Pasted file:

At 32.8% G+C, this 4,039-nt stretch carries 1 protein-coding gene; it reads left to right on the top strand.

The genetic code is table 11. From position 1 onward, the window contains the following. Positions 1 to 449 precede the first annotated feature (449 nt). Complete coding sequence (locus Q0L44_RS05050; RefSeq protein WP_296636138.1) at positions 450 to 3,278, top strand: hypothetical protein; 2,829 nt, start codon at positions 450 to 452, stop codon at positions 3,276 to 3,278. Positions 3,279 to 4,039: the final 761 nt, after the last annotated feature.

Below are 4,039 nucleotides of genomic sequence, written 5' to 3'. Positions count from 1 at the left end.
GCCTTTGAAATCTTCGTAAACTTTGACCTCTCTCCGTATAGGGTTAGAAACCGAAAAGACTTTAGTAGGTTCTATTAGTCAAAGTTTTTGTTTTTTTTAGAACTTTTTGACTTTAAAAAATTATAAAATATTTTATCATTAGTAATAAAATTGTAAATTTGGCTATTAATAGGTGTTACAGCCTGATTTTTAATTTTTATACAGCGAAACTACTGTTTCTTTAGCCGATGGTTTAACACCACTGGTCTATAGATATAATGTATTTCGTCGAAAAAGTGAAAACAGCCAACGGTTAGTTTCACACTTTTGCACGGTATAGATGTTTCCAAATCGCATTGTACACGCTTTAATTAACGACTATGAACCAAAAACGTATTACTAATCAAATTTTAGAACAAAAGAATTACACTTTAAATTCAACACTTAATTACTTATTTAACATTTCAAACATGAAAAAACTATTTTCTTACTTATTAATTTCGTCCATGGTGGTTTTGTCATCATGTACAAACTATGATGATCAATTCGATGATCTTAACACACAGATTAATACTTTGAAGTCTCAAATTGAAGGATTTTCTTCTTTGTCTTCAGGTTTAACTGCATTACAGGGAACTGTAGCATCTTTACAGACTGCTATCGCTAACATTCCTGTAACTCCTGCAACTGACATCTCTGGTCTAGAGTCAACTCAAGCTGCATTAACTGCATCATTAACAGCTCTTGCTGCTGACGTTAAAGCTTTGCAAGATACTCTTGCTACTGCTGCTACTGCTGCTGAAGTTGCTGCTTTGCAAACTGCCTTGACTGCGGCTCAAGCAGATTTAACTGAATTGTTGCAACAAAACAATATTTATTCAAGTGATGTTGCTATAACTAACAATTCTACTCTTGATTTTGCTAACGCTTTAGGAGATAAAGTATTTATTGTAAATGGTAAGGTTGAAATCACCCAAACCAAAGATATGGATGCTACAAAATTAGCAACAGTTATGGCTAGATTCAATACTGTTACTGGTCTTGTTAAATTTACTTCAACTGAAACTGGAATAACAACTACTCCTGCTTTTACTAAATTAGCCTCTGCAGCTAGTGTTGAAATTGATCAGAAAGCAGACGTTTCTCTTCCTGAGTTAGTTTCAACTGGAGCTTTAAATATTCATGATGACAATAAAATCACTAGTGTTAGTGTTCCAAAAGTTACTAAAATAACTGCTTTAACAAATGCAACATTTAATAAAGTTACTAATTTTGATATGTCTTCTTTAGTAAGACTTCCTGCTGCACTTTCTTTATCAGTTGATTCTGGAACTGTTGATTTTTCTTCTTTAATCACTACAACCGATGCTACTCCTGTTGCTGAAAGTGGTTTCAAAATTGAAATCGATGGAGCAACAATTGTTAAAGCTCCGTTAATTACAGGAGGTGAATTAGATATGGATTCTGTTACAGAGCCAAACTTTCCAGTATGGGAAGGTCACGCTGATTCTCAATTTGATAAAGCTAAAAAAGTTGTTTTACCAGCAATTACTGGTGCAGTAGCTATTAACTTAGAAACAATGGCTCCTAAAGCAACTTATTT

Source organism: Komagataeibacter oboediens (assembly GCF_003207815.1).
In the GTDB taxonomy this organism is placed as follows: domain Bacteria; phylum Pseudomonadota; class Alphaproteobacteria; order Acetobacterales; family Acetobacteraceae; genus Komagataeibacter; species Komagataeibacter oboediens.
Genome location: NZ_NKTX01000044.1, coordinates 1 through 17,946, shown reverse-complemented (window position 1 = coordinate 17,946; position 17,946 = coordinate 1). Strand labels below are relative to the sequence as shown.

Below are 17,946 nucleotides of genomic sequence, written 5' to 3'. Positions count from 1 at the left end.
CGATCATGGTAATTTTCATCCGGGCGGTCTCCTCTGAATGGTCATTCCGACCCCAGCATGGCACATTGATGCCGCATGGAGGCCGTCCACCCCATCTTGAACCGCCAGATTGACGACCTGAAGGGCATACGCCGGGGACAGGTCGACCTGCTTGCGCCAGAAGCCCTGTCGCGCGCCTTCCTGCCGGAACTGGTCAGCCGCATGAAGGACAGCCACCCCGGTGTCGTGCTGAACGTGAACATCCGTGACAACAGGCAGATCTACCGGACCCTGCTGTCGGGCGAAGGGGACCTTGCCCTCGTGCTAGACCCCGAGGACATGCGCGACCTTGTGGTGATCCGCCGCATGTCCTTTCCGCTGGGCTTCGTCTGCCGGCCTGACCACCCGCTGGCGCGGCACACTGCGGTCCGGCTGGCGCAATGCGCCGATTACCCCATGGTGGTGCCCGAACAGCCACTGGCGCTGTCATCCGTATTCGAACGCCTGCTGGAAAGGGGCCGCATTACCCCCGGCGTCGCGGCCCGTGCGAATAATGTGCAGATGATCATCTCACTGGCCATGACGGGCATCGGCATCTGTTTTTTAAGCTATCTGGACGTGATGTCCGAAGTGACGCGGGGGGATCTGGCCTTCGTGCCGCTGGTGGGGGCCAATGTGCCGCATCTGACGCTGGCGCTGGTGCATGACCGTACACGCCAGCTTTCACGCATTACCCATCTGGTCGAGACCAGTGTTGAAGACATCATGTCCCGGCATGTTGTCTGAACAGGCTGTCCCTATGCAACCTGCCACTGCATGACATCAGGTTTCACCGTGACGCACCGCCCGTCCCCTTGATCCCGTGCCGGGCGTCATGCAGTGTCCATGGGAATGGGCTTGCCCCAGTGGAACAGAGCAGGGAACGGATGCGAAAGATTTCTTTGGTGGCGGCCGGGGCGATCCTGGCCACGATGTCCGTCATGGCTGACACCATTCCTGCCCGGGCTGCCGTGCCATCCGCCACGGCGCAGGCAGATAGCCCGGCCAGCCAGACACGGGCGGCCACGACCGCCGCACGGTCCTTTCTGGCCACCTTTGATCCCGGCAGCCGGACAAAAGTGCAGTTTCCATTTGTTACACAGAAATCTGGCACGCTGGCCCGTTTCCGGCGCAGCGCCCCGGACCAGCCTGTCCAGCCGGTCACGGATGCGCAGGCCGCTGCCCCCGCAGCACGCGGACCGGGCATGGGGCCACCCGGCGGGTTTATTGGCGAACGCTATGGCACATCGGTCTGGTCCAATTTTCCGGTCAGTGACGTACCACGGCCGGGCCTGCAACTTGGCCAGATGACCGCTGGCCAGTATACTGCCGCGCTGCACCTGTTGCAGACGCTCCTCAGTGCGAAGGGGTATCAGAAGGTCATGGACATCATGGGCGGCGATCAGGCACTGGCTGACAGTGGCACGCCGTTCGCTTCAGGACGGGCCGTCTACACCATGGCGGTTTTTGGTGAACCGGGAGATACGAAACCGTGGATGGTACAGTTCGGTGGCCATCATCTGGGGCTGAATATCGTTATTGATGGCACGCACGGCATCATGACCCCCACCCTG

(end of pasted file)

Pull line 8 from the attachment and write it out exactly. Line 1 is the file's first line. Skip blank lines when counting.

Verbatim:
Below are 17,946 nucleotides of genomic sequence, written 5' to 3'. Positions count from 1 at the left end.